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New Rules for Docking
1 November 2021 - Ann Sutherland (BVSc)
Tail docking is done for cleanliness and to reduce the risk of flystrike.

Earlier this year new legislation for tail docking of sheep came into effect. The rules are simple, but this may mean making some changes to how docking is carried out on your farm.

Docking and castration can only be done when sheep are under 6 months old. Animals over this age must be docked or castrated by a vet and given pain relief. The tail must not be docked any shorter than the end of the caudal tail fold. These are the two skin folds you can see on the underside of the tail. The tail should be long enough to cover the vulva in ewe lambs and the same length in rams.

Either a rubber ring or hot iron must be used for docking. You can no longer place a rubber ring on the tail and then cut the tail with a knife. It is essential that you treat your lambs with a fly strike treatment that has persistent activity, especially if you are using rubber rings. This will protect the lamb from fly strike as the docking and castration wounds heal.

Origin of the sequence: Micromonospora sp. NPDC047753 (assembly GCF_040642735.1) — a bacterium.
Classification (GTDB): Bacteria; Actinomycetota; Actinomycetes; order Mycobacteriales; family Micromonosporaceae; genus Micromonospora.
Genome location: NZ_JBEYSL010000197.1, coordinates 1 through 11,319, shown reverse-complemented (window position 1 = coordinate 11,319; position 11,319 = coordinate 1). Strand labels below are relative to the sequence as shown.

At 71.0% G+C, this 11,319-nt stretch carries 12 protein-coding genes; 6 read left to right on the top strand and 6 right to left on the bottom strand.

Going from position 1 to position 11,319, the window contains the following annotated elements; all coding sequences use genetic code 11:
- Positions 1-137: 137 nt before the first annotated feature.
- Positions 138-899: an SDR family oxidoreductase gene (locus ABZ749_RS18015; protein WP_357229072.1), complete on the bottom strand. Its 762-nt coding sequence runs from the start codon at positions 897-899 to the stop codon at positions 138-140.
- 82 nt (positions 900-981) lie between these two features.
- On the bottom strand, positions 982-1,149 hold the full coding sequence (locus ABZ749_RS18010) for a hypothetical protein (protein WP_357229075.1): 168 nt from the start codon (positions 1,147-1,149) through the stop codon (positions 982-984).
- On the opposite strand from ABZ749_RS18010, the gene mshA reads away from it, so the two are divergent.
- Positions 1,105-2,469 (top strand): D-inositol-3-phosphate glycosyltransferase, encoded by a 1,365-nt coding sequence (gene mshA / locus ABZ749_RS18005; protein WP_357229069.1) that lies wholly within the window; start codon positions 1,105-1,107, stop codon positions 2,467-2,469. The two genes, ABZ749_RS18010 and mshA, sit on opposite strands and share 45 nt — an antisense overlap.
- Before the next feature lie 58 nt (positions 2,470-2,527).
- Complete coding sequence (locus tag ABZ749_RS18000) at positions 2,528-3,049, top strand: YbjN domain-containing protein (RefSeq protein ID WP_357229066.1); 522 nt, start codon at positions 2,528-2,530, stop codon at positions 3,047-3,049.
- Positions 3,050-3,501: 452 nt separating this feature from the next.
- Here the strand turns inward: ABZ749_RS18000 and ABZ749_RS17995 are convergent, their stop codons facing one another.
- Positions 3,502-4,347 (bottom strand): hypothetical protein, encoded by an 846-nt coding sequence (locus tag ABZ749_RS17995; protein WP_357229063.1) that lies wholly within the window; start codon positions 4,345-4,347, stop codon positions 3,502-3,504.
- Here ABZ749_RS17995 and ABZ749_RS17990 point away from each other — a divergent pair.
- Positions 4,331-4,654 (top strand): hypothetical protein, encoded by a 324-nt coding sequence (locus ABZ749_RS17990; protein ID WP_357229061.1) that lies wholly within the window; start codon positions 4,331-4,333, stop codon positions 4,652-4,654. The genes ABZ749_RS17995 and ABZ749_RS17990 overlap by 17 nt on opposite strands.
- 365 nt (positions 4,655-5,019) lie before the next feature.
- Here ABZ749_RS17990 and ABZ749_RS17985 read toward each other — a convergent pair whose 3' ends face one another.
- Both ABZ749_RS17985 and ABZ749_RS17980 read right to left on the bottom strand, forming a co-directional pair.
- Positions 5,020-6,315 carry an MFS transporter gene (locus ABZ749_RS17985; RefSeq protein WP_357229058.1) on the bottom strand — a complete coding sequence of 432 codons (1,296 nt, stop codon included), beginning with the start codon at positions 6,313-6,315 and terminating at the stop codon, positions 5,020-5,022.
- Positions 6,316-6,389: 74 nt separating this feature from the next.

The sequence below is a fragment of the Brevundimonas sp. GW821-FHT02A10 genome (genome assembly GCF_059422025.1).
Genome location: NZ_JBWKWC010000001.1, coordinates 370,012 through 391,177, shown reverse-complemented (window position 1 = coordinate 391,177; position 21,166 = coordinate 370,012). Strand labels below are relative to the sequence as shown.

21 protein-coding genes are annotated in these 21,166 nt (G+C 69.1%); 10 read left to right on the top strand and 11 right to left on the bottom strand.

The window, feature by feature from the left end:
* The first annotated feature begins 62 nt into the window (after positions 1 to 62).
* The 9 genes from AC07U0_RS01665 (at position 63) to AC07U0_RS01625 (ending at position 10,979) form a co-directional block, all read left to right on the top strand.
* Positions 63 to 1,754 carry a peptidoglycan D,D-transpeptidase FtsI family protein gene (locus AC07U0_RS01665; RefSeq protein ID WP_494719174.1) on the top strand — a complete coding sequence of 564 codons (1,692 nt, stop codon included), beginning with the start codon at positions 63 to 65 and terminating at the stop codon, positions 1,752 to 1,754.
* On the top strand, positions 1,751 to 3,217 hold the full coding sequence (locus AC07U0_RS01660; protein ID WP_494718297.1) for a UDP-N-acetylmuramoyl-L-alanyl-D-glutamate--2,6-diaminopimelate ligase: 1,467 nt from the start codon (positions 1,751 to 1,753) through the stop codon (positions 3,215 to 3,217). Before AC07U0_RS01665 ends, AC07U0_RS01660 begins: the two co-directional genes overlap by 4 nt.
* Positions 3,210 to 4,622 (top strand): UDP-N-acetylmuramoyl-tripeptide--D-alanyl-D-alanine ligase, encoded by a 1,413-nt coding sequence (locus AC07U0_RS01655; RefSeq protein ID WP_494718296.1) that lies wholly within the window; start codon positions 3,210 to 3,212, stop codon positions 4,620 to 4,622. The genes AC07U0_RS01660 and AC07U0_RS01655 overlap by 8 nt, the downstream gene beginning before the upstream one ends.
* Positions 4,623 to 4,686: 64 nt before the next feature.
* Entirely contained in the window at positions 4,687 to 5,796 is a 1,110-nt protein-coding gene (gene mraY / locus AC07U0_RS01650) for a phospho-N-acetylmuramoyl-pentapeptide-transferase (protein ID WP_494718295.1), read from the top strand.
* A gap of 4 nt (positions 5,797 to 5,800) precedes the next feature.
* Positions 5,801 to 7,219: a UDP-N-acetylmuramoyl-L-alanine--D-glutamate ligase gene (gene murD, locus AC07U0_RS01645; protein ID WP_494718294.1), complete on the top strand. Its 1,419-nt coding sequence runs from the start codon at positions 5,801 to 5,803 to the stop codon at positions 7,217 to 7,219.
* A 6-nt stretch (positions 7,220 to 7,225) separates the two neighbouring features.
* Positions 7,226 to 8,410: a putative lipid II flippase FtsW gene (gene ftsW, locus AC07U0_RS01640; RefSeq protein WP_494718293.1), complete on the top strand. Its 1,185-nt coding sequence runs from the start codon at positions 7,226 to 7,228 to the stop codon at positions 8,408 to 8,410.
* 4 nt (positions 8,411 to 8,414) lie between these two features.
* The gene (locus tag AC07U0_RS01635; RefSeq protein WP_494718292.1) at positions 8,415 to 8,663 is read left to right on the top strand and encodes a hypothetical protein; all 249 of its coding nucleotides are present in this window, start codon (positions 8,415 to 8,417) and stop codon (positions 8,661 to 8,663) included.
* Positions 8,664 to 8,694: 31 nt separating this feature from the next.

From what we understand, this new legislation will be enforced through inspection of lambs at the works. A failure to comply with the new rules can result in fines of $500 -$1500 for an individual up to $7500 for a business. Talk to your vet if you need help in navigating these changes on your farm.

Ann Sutherland (BVSc)